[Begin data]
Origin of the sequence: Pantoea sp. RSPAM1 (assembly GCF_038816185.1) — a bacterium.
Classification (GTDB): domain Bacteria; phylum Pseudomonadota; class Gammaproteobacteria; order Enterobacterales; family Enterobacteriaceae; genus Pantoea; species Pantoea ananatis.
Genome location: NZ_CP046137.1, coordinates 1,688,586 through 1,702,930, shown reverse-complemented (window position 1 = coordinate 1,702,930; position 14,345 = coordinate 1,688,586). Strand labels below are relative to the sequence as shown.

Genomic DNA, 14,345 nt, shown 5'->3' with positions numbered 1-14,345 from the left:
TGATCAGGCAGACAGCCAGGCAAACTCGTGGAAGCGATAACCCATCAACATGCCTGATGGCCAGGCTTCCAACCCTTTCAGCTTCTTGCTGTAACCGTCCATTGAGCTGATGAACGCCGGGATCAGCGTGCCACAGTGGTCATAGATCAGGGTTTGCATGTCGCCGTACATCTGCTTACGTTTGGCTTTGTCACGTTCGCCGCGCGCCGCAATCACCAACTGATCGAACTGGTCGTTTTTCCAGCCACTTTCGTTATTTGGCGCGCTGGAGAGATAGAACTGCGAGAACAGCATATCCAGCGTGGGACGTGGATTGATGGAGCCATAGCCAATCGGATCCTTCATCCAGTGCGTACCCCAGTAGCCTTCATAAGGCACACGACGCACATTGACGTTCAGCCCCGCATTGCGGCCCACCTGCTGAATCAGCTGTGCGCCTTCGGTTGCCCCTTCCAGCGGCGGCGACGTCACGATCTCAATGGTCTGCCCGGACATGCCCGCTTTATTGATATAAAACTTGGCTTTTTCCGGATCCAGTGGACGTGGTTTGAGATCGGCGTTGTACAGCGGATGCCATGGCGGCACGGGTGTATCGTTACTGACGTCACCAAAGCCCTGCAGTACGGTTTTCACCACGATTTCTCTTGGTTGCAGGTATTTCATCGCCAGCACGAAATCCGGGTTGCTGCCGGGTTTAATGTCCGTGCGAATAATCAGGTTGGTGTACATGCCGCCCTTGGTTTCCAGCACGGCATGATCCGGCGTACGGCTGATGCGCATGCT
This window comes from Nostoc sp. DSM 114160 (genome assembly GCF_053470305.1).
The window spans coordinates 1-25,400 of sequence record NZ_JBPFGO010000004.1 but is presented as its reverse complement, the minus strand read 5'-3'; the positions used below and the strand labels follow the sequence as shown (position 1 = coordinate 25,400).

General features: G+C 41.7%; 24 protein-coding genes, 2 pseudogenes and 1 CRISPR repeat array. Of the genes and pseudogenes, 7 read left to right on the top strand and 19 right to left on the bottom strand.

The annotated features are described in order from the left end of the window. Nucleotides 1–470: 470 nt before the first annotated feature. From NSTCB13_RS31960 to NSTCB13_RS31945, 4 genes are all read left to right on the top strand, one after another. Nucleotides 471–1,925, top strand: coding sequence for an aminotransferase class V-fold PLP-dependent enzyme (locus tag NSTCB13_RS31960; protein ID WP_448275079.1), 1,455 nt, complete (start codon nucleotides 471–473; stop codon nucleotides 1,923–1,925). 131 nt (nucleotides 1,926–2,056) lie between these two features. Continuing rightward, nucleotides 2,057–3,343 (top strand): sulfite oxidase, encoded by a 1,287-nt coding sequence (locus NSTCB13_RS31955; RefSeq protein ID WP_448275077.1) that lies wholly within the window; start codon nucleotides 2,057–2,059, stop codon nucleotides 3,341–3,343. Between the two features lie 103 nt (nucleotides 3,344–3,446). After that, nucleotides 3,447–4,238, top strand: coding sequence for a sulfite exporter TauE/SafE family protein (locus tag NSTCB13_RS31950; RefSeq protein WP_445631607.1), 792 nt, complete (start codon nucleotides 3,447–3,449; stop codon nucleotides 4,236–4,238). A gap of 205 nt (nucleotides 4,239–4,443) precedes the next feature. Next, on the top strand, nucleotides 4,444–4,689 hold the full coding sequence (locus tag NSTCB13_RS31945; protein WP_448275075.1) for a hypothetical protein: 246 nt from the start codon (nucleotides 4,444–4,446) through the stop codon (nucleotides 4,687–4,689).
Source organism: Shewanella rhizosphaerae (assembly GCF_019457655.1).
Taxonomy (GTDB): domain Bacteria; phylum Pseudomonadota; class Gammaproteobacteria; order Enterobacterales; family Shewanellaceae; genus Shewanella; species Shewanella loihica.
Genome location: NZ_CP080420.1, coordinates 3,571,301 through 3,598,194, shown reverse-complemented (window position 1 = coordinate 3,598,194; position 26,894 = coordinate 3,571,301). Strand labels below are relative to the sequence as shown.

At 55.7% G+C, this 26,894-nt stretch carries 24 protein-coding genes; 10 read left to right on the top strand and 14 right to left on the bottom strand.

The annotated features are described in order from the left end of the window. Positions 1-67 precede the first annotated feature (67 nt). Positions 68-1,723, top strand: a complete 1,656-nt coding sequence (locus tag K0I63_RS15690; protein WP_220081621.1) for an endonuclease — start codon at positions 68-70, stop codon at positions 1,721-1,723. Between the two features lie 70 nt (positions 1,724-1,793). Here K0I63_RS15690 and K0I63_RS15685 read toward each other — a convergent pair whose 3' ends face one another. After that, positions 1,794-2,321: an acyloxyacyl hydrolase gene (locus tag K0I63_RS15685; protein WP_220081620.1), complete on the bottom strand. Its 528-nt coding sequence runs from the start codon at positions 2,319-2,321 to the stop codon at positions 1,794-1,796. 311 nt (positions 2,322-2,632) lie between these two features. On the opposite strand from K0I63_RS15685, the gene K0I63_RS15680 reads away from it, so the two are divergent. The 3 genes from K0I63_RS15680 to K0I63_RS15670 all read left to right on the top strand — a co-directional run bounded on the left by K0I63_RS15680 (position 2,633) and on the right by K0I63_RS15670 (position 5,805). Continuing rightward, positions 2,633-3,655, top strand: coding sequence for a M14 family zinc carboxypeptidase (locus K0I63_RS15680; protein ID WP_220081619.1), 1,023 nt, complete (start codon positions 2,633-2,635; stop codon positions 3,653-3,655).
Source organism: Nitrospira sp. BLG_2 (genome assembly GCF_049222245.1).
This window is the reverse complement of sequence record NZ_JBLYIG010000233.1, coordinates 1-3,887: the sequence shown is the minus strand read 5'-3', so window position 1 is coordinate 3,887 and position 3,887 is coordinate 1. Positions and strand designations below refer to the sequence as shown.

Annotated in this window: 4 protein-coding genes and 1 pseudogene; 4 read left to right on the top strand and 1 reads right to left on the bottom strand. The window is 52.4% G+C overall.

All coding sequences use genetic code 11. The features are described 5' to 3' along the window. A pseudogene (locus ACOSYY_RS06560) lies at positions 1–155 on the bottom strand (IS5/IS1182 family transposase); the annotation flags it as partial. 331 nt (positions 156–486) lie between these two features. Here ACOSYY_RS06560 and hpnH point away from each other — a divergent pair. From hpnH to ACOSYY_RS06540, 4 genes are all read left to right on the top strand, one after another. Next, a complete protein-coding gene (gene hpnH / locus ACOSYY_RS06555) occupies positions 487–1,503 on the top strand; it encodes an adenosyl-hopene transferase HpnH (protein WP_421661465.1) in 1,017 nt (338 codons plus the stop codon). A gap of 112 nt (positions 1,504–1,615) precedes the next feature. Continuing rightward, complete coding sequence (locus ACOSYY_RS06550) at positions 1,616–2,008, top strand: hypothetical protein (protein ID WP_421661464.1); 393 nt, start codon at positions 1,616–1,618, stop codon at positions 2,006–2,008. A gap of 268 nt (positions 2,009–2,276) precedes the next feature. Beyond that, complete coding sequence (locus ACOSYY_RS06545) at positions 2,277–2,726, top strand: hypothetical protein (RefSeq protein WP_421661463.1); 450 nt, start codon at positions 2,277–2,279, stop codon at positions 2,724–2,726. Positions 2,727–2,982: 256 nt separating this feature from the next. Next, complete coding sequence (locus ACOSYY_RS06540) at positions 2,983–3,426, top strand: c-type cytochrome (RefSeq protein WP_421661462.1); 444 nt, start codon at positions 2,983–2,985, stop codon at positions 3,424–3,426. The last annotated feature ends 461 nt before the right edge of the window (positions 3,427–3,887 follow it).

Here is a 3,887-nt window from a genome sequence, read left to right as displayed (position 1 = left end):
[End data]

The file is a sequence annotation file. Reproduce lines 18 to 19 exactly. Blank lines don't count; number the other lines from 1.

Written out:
All coding sequences use genetic code 11. The features are described 5' to 3' along the window. A pseudogene (locus ACOSYY_RS06560) lies at positions 1–155 on the bottom strand (IS5/IS1182 family transposase); the annotation flags it as partial. 331 nt (positions 156–486) lie between these two features. Here ACOSYY_RS06560 and hpnH point away from each other — a divergent pair. From hpnH to ACOSYY_RS06540, 4 genes are all read left to right on the top strand, one after another. Next, a complete protein-coding gene (gene hpnH / locus ACOSYY_RS06555) occupies positions 487–1,503 on the top strand; it encodes an adenosyl-hopene transferase HpnH (protein WP_421661465.1) in 1,017 nt (338 codons plus the stop codon). A gap of 112 nt (positions 1,504–1,615) precedes the next feature. Continuing rightward, complete coding sequence (locus ACOSYY_RS06550) at positions 1,616–2,008, top strand: hypothetical protein (protein ID WP_421661464.1); 393 nt, start codon at positions 1,616–1,618, stop codon at positions 2,006–2,008. A gap of 268 nt (positions 2,009–2,276) precedes the next feature. Beyond that, complete coding sequence (locus ACOSYY_RS06545) at positions 2,277–2,726, top strand: hypothetical protein (RefSeq protein WP_421661463.1); 450 nt, start codon at positions 2,277–2,279, stop codon at positions 2,724–2,726. Positions 2,727–2,982: 256 nt separating this feature from the next. Next, complete coding sequence (locus ACOSYY_RS06540) at positions 2,983–3,426, top strand: c-type cytochrome (RefSeq protein WP_421661462.1); 444 nt, start codon at positions 2,983–2,985, stop codon at positions 3,424–3,426. The last annotated feature ends 461 nt before the right edge of the window (positions 3,427–3,887 follow it).

Here is a 3,887-nt window from a genome sequence, read left to right as displayed (position 1 = left end):